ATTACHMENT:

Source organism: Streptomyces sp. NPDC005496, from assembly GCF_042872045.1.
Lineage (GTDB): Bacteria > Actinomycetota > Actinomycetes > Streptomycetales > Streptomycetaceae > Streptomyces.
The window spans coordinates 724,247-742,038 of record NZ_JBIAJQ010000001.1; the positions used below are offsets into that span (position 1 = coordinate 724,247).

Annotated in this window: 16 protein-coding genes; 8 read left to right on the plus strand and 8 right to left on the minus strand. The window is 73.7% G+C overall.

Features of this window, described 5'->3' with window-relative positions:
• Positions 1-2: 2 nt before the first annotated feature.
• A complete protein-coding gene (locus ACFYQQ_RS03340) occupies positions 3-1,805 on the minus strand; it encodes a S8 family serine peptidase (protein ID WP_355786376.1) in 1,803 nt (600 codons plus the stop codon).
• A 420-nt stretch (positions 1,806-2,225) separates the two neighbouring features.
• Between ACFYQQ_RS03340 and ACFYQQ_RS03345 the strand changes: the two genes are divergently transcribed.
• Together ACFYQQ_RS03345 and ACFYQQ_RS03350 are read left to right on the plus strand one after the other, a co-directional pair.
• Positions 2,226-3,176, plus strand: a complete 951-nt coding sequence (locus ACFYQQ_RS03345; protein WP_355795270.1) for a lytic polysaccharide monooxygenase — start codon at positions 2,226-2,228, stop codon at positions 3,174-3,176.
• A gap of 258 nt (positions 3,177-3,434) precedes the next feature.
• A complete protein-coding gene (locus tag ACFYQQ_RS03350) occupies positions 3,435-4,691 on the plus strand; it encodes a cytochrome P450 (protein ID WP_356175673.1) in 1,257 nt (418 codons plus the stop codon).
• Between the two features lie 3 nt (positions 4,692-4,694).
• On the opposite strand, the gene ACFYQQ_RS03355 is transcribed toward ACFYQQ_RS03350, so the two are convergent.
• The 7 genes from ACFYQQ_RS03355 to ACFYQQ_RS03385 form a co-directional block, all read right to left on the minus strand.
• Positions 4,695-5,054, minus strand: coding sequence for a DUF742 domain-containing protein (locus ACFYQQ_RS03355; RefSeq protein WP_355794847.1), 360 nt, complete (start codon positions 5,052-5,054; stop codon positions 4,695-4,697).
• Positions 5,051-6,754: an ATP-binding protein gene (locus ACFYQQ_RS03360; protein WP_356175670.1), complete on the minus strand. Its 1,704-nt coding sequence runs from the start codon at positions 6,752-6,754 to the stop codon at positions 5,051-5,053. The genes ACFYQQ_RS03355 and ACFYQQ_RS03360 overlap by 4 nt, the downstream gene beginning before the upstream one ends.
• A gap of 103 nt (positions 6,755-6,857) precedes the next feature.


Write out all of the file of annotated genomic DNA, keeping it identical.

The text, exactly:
Source organism: Streptomyces sp. NPDC005496, from assembly GCF_042872045.1.
Lineage (GTDB): Bacteria > Actinomycetota > Actinomycetes > Streptomycetales > Streptomycetaceae > Streptomyces.
The window spans coordinates 724,247-742,038 of record NZ_JBIAJQ010000001.1; the positions used below are offsets into that span (position 1 = coordinate 724,247).

Annotated in this window: 16 protein-coding genes; 8 read left to right on the plus strand and 8 right to left on the minus strand. The window is 73.7% G+C overall.

Features of this window, described 5'->3' with window-relative positions:
• Positions 1-2: 2 nt before the first annotated feature.
• A complete protein-coding gene (locus ACFYQQ_RS03340) occupies positions 3-1,805 on the minus strand; it encodes a S8 family serine peptidase (protein ID WP_355786376.1) in 1,803 nt (600 codons plus the stop codon).
• A 420-nt stretch (positions 1,806-2,225) separates the two neighbouring features.
• Between ACFYQQ_RS03340 and ACFYQQ_RS03345 the strand changes: the two genes are divergently transcribed.
• Together ACFYQQ_RS03345 and ACFYQQ_RS03350 are read left to right on the plus strand one after the other, a co-directional pair.
• Positions 2,226-3,176, plus strand: a complete 951-nt coding sequence (locus ACFYQQ_RS03345; protein WP_355795270.1) for a lytic polysaccharide monooxygenase — start codon at positions 2,226-2,228, stop codon at positions 3,174-3,176.
• A gap of 258 nt (positions 3,177-3,434) precedes the next feature.
• A complete protein-coding gene (locus tag ACFYQQ_RS03350) occupies positions 3,435-4,691 on the plus strand; it encodes a cytochrome P450 (protein ID WP_356175673.1) in 1,257 nt (418 codons plus the stop codon).
• Between the two features lie 3 nt (positions 4,692-4,694).
• On the opposite strand, the gene ACFYQQ_RS03355 is transcribed toward ACFYQQ_RS03350, so the two are convergent.
• The 7 genes from ACFYQQ_RS03355 to ACFYQQ_RS03385 form a co-directional block, all read right to left on the minus strand.
• Positions 4,695-5,054, minus strand: coding sequence for a DUF742 domain-containing protein (locus ACFYQQ_RS03355; RefSeq protein WP_355794847.1), 360 nt, complete (start codon positions 5,052-5,054; stop codon positions 4,695-4,697).
• Positions 5,051-6,754: an ATP-binding protein gene (locus ACFYQQ_RS03360; protein WP_356175670.1), complete on the minus strand. Its 1,704-nt coding sequence runs from the start codon at positions 6,752-6,754 to the stop codon at positions 5,051-5,053. The genes ACFYQQ_RS03355 and ACFYQQ_RS03360 overlap by 4 nt, the downstream gene beginning before the upstream one ends.
• A gap of 103 nt (positions 6,755-6,857) precedes the next feature.